How the pandemic has shown us that we (as a society) need to work on our collective mental health

Perhaps unsurprisingly, it’s nearly impossible to find a single person in the world whose everyday life wasn’t significantly affected by the pandemic. The COVID-19 outbreak brought various consequences on our lives, changed our daily routines, and caused emotional, physical, social, and mental issues.

Misinformation, rumors, and inaccurate beliefs about the virus and vaccines led to even more problems, such as stress, fear, anxiety, and sometimes, loneliness. Therefore, it is no wonder that the pandemic and its accompanying outcomes have already shown the world that our society needs to work on our collective well-being.

Even though the COVID-19 pandemic had different effects on different communities, generally, the global effects of the pandemic on the well-being and social relationships of people all over the world are more or less the same (Long et al., 2021). As a  result, it becomes more and more obvious that people need to work together in order to improve our collective mental health and avoid drastic effects on our psychological well-being.

In this blog, we’ll explore the effects of the pandemic on our mental health and explain why taking care of our collective mental health is important. In the end, we’ll also discuss ways to cope with the negative outcomes of COVID-19.

How Did the Pandemic Affect Our Mental Health?

Not only do epidemiologists and virologists try to understand how the pandemic changed our well-being, but mental health professionals, such as counselors, therapists, or psychologists, also seek a deep understanding of how the pandemic affected our emotional and psychological well-being.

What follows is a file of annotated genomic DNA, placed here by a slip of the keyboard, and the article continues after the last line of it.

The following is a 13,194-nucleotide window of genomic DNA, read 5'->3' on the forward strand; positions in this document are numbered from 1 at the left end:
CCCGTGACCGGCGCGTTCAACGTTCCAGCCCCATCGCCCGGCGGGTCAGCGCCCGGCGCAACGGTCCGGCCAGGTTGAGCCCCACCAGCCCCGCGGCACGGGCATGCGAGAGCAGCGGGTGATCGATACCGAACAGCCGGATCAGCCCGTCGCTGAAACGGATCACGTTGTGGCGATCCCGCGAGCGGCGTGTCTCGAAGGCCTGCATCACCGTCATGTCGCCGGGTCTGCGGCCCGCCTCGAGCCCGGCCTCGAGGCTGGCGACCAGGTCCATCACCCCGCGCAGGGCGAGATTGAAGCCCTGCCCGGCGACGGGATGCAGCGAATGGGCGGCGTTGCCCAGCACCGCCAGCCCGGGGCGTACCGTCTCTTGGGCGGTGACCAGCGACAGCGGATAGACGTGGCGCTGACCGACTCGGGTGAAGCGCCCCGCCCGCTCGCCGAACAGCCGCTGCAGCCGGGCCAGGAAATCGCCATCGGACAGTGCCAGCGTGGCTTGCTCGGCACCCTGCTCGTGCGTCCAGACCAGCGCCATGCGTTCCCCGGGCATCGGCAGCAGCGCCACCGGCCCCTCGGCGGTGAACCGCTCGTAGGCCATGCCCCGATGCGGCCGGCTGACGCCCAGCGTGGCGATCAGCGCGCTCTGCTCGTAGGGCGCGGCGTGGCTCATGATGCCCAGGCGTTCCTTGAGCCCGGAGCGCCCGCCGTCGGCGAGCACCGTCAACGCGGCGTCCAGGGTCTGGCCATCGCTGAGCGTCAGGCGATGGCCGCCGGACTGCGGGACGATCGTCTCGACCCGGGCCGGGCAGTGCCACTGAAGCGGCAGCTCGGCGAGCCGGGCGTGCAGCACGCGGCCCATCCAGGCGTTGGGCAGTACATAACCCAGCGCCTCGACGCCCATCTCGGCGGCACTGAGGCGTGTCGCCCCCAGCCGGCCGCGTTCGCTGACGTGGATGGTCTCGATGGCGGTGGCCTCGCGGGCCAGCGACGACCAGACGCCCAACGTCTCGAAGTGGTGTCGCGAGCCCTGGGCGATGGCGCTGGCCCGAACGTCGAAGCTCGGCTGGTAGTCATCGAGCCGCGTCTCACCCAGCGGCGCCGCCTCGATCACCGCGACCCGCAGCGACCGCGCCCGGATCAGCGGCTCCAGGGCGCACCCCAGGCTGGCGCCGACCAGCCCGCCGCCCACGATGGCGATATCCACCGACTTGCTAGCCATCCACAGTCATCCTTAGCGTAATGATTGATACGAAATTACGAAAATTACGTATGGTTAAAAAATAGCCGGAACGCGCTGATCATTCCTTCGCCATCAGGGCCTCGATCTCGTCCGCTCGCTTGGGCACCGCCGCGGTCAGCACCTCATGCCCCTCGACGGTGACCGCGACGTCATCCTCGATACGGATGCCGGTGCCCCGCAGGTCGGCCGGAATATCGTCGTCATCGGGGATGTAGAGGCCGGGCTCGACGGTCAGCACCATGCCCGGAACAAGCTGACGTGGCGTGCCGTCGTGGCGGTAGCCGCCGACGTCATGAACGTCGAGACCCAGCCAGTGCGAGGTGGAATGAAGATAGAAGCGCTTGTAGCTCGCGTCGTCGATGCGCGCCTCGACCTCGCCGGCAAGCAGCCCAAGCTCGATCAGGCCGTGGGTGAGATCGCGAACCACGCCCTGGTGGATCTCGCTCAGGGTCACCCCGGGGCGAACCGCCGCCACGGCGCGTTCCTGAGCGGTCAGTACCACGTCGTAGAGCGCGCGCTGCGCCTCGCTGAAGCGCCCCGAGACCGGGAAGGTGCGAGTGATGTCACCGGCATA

An increasing number of studies prove the negative effect of the pandemic on our mental health. In particular, COVID-19 radically changed our family life, work-life and education patterns (Waters et al., 2021). In fact, as a result of the curfews, schools around the world announced shutdowns, employees switched to online working, and communication patterns between family members also changed.

Constant concern about adhering to global or local regulations, washing hands, or keeping a safe distance from others contributed to the global mental health crisis. These are the most common mental health issues that intensify the mental health conditions in most communities:

  • People become depressed, anxious, and traumatized

It’s true that anxiety and mood disorders have always been the most common mental health problems in the world. However, the pandemic and its accompanying restrictions made things even worse. In fact, more than 10,000 respondents in various studies reported worsening symptoms of stress, depression, and anxiety (Gao et al., 2020). What’s worse, people around the world also tend to feel traumatized as they experience the symptoms of post-traumatic stress disorder (PTSD).